Then I caught a seminar by Jason, a guy I met on the Arts & Faith internet message board, about the whole anime and J-pop culture. The seminar was quite interesting and Jason and his wife are both are both pretty cool. After that was over, I hit the Cornerstone food court. The same vendors were here as usually are: the Pizza Hut, the Subway, the Gyros place, and one of several spots one can purchase an Elephant Ear with curly fries. While I was considering the health ramifications of consuming enough grease to power one of the generator stages, my eye caught a colorful banner I hadn't seen before advertising a vegetarian stir fry. Intrigued, I ordered up a bowl with some lettuce sprinkled with various exotic spices, tofu, and other mystery substances that turned out to be quite tasty. I never imagined tofu could resemble something edible, but you learn something new every day at Cornerstone.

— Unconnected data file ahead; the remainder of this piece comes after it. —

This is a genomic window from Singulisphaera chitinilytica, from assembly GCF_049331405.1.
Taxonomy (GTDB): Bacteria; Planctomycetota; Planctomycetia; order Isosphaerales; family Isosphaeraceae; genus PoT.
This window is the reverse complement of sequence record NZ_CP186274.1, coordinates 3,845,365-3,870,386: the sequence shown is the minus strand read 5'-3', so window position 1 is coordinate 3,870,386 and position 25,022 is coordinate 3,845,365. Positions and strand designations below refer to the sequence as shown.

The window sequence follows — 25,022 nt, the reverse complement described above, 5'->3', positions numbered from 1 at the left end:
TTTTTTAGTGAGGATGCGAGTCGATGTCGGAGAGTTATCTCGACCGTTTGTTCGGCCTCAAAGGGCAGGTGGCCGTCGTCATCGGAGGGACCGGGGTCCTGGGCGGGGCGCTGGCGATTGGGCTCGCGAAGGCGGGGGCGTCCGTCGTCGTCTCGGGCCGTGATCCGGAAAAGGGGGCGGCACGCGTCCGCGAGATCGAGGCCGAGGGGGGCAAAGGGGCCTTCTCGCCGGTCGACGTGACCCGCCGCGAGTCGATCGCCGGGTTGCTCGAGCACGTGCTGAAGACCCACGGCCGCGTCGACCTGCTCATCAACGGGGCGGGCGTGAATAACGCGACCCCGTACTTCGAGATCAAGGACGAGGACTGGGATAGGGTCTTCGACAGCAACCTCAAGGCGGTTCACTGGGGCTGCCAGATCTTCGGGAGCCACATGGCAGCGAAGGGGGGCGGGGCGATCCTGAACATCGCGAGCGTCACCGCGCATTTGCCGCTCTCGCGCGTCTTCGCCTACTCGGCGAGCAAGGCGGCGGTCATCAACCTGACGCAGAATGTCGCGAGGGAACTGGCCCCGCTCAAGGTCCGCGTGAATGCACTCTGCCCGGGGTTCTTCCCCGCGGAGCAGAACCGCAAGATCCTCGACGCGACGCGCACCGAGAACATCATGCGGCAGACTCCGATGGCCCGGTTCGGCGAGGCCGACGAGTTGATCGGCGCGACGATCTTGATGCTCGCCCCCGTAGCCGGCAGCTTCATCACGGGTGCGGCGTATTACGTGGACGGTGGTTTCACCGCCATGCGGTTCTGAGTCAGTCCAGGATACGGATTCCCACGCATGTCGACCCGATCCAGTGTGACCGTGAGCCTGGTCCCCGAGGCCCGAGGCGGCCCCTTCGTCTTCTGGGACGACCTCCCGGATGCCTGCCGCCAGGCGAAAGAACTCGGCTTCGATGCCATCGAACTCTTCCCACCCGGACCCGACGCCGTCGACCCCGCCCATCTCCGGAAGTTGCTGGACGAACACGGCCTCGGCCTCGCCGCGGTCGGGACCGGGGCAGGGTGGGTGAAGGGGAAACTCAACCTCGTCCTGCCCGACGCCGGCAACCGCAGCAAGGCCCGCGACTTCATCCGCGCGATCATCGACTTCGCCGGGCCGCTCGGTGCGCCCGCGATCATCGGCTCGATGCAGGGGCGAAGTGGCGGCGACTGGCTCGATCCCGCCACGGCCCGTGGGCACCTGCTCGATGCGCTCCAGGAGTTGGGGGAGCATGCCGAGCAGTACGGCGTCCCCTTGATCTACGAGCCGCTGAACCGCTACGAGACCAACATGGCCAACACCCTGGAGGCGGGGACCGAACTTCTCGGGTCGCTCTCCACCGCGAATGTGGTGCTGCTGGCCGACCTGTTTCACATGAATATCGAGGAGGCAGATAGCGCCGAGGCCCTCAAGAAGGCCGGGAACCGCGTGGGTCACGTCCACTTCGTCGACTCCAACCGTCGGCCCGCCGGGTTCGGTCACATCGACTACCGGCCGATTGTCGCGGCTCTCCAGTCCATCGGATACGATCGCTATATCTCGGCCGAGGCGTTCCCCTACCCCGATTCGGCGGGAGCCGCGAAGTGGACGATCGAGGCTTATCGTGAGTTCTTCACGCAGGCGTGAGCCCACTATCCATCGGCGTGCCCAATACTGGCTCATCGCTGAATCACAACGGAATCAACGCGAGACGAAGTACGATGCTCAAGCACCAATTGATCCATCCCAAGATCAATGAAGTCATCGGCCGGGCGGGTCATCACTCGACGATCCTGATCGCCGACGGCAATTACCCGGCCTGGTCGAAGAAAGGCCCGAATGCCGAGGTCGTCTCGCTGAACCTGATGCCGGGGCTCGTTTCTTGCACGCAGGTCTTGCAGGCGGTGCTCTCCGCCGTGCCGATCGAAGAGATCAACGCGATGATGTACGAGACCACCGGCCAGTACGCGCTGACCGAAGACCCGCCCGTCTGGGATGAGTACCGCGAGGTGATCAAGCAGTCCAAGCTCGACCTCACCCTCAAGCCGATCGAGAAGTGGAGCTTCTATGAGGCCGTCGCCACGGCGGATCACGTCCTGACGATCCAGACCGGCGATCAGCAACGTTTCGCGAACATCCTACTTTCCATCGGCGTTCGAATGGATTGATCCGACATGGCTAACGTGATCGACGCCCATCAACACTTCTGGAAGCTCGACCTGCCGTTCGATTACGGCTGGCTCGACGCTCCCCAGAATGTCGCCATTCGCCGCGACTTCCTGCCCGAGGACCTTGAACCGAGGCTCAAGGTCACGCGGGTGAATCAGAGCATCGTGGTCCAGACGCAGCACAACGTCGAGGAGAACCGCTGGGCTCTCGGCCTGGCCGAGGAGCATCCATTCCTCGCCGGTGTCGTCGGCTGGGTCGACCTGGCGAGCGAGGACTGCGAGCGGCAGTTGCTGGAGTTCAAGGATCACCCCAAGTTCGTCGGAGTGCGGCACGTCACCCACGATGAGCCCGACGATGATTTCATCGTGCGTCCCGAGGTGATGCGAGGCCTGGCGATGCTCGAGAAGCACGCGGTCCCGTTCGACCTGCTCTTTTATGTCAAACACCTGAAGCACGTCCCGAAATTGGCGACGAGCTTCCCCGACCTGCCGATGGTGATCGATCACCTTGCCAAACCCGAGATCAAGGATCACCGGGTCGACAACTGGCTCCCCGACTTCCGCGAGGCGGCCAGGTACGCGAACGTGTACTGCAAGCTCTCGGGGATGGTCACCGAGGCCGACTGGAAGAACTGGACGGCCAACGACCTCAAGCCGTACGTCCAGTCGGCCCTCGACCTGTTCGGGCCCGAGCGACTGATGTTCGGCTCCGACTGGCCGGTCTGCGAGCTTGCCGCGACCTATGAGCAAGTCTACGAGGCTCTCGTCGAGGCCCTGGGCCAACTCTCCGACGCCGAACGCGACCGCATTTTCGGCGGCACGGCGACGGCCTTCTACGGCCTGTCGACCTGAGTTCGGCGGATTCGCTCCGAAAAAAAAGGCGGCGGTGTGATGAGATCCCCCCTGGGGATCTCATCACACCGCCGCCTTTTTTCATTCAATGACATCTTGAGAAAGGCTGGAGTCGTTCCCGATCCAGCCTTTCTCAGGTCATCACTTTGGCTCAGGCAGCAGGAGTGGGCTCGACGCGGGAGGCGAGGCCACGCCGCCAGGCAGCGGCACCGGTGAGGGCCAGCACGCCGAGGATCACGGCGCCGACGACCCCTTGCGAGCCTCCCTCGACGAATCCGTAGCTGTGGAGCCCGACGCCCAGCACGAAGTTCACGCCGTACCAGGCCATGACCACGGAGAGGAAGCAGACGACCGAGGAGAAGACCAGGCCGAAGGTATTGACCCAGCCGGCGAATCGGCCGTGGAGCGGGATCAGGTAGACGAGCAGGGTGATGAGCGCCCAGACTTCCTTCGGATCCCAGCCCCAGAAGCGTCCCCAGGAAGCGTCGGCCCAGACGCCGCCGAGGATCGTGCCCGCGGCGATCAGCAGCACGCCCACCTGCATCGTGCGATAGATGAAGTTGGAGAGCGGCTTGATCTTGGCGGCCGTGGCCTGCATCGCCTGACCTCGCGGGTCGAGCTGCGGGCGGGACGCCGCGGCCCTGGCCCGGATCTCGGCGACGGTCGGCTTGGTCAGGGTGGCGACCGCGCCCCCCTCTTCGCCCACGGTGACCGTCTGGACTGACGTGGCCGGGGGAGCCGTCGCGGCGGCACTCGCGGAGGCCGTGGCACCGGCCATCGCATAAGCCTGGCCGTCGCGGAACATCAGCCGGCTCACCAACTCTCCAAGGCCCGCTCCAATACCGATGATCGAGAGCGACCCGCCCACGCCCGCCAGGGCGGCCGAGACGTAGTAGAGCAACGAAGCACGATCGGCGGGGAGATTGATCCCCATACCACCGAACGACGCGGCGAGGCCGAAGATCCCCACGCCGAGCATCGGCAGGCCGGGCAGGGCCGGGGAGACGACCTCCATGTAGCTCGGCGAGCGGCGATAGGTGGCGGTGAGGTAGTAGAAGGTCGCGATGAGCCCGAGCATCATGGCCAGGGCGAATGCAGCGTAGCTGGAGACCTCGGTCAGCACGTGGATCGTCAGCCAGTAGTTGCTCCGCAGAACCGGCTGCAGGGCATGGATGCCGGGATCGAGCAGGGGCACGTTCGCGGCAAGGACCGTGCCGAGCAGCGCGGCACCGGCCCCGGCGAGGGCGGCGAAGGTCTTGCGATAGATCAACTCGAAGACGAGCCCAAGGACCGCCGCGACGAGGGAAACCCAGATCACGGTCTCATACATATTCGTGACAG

Infused with a sufficient amount of vegetables to make me hum a Brian Wilson song, I set back toward my campsite. Actually, I would up wandering around some of the generator stages, and was disappointed to see a distinct lack of hair-flinging as compared to last year. However, at the Encore 2 tent I did catch a raucous show by Celtic-punk band Flatfoot 56. I had no inclination to squeeze into the sauna inside the packed tent. However, the people inside were entertaining to watch. They seemed to be practicing for an invasion of the Scottish army crossing Hadrian's Wall, as evidenced by the Pirate flags being waved in the air and the people running in a circle inside. Heck, the band even segued from a song featuring not one but two bagpipes, into a few bars of "Kung Fu Fighting". This is clearly above and beyond the call of Celtic-punk duty! After such stimulation, I decided I'd better take a nap so I didn't use all my energy. I had to pace myself for those midnight shows later on.